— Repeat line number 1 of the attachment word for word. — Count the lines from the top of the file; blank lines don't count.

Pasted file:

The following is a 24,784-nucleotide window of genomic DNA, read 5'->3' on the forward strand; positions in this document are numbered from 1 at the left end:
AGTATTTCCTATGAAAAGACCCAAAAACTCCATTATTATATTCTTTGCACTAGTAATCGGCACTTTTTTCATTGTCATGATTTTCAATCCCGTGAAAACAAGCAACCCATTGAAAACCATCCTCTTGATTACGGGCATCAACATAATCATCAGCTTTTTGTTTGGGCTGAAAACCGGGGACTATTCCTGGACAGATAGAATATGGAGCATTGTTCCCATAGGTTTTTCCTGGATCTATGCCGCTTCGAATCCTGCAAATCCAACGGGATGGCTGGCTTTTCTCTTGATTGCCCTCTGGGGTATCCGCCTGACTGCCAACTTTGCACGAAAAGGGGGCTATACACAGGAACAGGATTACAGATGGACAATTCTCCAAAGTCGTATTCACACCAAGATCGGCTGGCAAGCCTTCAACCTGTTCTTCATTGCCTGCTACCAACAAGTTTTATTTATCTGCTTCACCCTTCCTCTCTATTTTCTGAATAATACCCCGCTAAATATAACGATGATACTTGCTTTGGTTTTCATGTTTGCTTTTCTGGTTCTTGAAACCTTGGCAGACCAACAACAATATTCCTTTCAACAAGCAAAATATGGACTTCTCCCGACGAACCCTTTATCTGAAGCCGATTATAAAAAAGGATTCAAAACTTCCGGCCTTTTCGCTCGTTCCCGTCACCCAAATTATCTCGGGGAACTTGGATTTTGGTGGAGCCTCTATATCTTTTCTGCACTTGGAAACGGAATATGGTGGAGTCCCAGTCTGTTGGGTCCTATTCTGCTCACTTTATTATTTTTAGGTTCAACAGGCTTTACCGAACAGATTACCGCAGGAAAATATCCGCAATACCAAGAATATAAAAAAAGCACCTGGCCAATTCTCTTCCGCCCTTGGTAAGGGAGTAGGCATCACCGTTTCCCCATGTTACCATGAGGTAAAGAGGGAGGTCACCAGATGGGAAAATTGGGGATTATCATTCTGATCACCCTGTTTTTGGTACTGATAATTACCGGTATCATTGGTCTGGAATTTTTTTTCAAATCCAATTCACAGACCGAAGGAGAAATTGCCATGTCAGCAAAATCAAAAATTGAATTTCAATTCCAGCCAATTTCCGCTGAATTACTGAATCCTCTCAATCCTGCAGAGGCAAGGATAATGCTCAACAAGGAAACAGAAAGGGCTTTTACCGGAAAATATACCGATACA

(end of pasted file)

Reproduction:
The following is a 24,784-nucleotide window of genomic DNA, read 5'->3' on the forward strand; positions in this document are numbered from 1 at the left end: